Cancer targeted therapy through bacterial RNAi
Agency: Department of Health and Human Services
Agency Tracking Number: CA134097
Phase: Phase I
Awards Year: 2008
Solicitation Year: 2008
Solicitation Topic Code: N/A
Solicitation Number: PHS2007-2
Small Business Information
BOSTON BIOMEDICAL, INC.
BOSTON BIOMEDICAL, INC., 333 PROVIDENCE HWY, NORWOOD, MA, 02062
HUBZone Owned: Y
Woman Owned: Y
Socially and Economically Disadvantaged: Y
Phone: () -
Phone: (781) 278-0926
AbstractDESCRIPTION (provided by applicant): The recent discovery of RNAi has created the opportunity to develop an entirely new class of drugs against a variety of human diseases that work by silencing disease causing genes. The development of RNAi-based drugs, h owever, has been hampered by difficulties in delivery and manufacturing, as well as the activation of host interferon-like responses. Of these, delivery has proved to be the major obstacle. RNAi delivery has, thus far, defied conventional approaches that f ocus mostly on various pharmaceutical technologies, such as siRNA modifications, nanotechnology and liposomes. We hypothesize that non-pathogenic bacteria can be engineered to simultaneously manufacture and deliver RNAi. In preliminary studies, we show that E. coli or attenuated Salmonella typhimurium expressing shRNA's directed against beta-catenin can induce significant gene silencing in vitro and in vivo. This novel approach offers several advantages. Foremost is clinical safety for bacteria versus v iruses since bacteria do not integrate into the human genome. This approach also eliminates the siRNA manufacture issue, and may circumvent or mitigate host interferon-like responses since siRNA is produced intracellularly. The long-term goal of this SBIR proposal is to develop a clinically compatible targeted cancer therapy based on bacterial RNAi. The experiments outlined in this (Phase 1) proposal are necessary for the design and development of bacteria-based RNAi therapy, and are grouped into two specif ic aims. In Specific Aim 1, we will use various in vitro assays to identify the key mechanisms that regulate bacteria-mediated RNAi, and whether bacterial RNAi is devoid of host interferon-like responses. In Specific Aim 2, we will use two well known model s of murine colon cancer to examine whether anaerobic bacteria can be used to selectively deliver shRNA's by taking advantage of the hypoxic milieu inside solid tumors in vivo. Results from these studies are needed to optimize the design and development of our subsequent Phase II studies. Our overall goal in Phase II will be to complete the design and optimization of a clinically compatible RNAi- based targeted therapy for colon cancer using anaerobic bacteria, such as attenuated Salmonella typhimurium. For these studies, attenuated S. typhimurium will be engineered to produce shRNA's directed against the colon cancer oncogene beta-catenin. The ability of the engineered bacteria to mediate therapeutic RNAi in vivo will then be assessed using colon cancer mod els. The bacteria-based approach, if established, should help to unlock the enormous potential for RNAi-based interventions against a wide spectrum of diseases. PUBLIC HEALTH RELEVANCE: The recent discovery of RNA interference (RNAi), a mechanism that allo ws specific genes to be switched off in cells, holds great promise for the treatment of many diseases but has met with significant problems in terms of delivery. Recently, we have shown that non-pathogenic bacteria can be engineered to activate RNAi in h uman cells and specifically silence various colon cancer-associated genes. The research outlined in this proposal should enable us to identify the key elements necessary for optimizing bacteria-mediated RNAi, and achieve our overall goal of developing a cl inically compatible, bacterial RNAi-based, targeted therapy for colon cancer.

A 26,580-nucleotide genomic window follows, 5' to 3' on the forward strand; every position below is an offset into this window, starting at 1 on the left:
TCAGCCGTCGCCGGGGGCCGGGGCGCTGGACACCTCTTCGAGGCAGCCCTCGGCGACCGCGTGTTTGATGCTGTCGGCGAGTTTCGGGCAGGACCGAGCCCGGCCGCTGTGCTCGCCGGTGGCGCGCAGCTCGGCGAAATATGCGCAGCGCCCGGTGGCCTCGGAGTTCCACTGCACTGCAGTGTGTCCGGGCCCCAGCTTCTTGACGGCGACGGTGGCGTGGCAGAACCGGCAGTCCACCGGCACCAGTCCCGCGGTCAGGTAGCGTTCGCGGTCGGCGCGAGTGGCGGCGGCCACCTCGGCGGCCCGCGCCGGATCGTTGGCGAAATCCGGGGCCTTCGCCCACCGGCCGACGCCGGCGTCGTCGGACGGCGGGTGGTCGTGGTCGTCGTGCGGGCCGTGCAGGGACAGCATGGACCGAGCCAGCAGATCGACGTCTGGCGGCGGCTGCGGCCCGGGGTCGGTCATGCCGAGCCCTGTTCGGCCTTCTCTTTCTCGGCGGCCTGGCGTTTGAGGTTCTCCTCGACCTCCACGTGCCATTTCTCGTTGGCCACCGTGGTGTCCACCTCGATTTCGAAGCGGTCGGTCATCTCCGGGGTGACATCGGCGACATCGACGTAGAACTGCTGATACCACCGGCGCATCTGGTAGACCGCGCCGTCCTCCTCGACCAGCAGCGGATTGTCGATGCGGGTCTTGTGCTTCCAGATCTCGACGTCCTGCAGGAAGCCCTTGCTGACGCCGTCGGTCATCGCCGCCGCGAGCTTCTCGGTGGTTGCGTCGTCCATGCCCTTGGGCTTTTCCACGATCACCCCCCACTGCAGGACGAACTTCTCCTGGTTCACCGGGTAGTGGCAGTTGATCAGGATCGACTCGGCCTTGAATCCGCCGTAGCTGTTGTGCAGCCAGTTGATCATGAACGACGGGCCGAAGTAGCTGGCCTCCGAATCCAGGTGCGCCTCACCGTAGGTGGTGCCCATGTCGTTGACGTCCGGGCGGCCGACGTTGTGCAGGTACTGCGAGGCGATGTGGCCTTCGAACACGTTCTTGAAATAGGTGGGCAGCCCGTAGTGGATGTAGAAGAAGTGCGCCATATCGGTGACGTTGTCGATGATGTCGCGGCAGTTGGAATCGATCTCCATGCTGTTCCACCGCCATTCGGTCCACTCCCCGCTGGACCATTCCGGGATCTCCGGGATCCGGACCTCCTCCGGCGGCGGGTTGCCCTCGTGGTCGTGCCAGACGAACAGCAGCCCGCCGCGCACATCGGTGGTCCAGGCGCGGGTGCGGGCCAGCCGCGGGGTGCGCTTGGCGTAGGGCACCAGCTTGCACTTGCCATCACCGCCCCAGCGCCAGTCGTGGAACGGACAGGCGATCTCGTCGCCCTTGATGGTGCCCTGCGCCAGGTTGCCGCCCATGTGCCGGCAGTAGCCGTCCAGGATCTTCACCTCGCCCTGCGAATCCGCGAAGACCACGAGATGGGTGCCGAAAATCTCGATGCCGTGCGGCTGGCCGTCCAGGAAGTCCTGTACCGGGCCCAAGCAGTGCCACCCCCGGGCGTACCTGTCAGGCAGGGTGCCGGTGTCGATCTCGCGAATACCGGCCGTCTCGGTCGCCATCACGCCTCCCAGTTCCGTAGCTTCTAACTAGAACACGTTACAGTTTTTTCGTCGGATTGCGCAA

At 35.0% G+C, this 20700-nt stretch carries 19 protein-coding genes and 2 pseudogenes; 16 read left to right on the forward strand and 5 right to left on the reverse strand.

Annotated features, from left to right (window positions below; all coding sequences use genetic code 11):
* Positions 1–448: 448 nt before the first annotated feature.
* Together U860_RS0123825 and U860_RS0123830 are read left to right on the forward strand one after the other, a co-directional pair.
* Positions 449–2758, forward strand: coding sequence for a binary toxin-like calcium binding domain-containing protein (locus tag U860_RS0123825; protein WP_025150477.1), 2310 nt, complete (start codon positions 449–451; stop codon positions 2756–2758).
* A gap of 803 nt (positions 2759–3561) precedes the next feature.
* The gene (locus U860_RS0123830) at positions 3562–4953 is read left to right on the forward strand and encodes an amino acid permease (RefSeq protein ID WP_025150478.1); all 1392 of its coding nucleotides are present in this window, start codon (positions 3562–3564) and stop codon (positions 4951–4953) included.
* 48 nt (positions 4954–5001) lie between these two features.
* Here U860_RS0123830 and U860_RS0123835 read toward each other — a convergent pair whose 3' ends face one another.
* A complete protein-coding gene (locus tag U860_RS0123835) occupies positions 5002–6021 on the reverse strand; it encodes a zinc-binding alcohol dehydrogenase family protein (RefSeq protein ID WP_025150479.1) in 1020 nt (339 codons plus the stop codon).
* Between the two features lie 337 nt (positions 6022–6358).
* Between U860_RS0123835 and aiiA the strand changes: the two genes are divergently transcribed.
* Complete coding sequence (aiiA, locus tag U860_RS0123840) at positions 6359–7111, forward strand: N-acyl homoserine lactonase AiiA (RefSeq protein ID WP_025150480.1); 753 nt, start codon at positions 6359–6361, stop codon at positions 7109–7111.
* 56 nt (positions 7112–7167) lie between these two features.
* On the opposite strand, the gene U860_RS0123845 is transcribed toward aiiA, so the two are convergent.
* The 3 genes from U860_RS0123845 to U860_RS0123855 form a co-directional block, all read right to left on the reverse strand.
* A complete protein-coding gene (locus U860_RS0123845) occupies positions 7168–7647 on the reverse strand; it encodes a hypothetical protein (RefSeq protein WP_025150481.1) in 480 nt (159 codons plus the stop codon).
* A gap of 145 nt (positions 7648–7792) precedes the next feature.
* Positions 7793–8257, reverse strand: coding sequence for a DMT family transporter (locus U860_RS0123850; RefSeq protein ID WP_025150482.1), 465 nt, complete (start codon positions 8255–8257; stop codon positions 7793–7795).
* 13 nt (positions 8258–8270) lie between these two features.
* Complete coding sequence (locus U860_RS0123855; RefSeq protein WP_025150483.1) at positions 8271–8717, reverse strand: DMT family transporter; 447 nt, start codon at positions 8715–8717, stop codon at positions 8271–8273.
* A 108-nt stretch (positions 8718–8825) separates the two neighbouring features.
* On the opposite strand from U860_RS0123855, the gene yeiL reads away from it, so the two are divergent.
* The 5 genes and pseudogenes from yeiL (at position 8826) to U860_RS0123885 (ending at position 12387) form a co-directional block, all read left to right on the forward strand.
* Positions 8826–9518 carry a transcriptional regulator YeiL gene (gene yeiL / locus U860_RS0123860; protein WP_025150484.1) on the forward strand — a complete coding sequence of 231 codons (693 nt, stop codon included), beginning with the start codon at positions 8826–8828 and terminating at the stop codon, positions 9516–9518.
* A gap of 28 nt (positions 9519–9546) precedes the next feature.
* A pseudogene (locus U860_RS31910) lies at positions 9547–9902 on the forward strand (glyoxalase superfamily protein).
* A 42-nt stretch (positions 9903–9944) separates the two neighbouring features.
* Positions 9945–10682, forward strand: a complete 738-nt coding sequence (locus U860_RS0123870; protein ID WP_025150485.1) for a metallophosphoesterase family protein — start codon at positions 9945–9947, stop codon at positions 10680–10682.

* information listed above is at the time of submission.